- The USDA wants to crack down on people who sell SNAP cards for cash
- The agency will increase scrutiny of requests for replacement cards
- Stores as well as individuals have been caught violating program rules
The U.S. Department of Agriculture announced Thursday new proposals targeting individuals who sell SNAP cards, commonly known as food stamps, for cash.
The agency said individuals suspected of defrauding the system are requesting a large number of replacement cards.
Food stamp fraud has gone high-tech in recent years, with SNAP cards being sold on Craigslist and eBay, according to the USDA. There also have been attempts to sell the food assistance benefits through the popular social media sites Twitter and Facebook.
Replacement cards are issued to recipients on a case-by-case basis, but increased scrutiny is needed to root out the thieves, the USDA said.
"There are many legitimate reasons for replacing cards, and the vast majority of recipients follow the rules," said Kevin Concannon, agriculture undersecretary for food, nutrition and consumer services. "But we are concerned that a few bad actors are using replacement cards to exchange SNAP benefits for cash, (an activity) commonly referred to as trafficking."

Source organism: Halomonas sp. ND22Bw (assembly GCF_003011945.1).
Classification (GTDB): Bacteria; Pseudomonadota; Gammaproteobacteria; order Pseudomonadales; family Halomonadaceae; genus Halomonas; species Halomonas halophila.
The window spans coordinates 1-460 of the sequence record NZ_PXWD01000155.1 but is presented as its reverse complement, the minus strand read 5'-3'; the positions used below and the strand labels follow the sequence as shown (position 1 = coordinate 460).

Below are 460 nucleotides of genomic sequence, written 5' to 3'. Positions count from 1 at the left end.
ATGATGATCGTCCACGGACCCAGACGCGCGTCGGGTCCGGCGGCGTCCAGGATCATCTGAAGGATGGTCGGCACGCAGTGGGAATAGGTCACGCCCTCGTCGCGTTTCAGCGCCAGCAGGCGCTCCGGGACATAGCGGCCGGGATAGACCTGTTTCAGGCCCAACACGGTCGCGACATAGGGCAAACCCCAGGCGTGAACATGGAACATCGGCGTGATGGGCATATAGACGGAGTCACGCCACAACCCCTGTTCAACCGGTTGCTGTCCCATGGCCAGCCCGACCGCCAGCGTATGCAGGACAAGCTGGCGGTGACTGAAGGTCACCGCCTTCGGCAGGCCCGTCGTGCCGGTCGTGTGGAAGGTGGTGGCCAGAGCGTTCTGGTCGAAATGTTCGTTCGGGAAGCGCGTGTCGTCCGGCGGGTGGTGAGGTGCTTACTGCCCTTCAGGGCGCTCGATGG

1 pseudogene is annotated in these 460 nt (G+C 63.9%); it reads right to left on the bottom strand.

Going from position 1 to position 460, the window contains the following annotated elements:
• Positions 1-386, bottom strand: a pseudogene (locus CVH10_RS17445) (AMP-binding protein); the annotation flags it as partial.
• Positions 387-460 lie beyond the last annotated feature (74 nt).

The rules proposed Thursday will give states the option to place individuals under increased scrutiny when they have asked for an excessive number of replacement cards. Determination of when requests are excessive and require further investigation will be up to the states.
States will be required to protect elderly individuals and people with disabilities who may repeatedly lose their cards but are not committing fraud, the proposal noted.
According to the USDA, current laws don't permit states to contact households for information about requests for multiple replacements, which in some cases may indicate fraudulent activity.
Trafficking SNAP cards is illegal and punishable in several ways, including disqualification from the program, fines, and criminal prosecution, according to the USDA. Over the past 15 years, Agriculture Department officials said, they have aggressively put into place a number of measures to reduce fraud within the SNAP system.
But it's not just individuals who are gaming the system, the agency said. So far this year, the USDA has imposed sanctions, including fines or temporary disqualifications, on 198 stores found violating program rules. In addition, 366 stores have been permanently kicked out of the SNAP program for exchanging SNAP benefits for cash.
The USDA said it plans to announce additional sanctions and penalties being developed for fraudulent retailers, along with increased efforts to ensure those who are booted from the system in one state don't regain access by applying for SNAP benefits in another state.
The USDA said that last year investigators reviewed over 15,000 stores. More than 1,200 stores were permanently disqualified for trafficking and more than 600 were sanctioned for other violations, such as applying the benefits to purchases of ineligible items.
SNAP stands for Supplemental Nutrition Assistance Program. It began under the name "food stamps," using paper stamps or coupons. Debit-type cards were phased in beginning in the 1990s.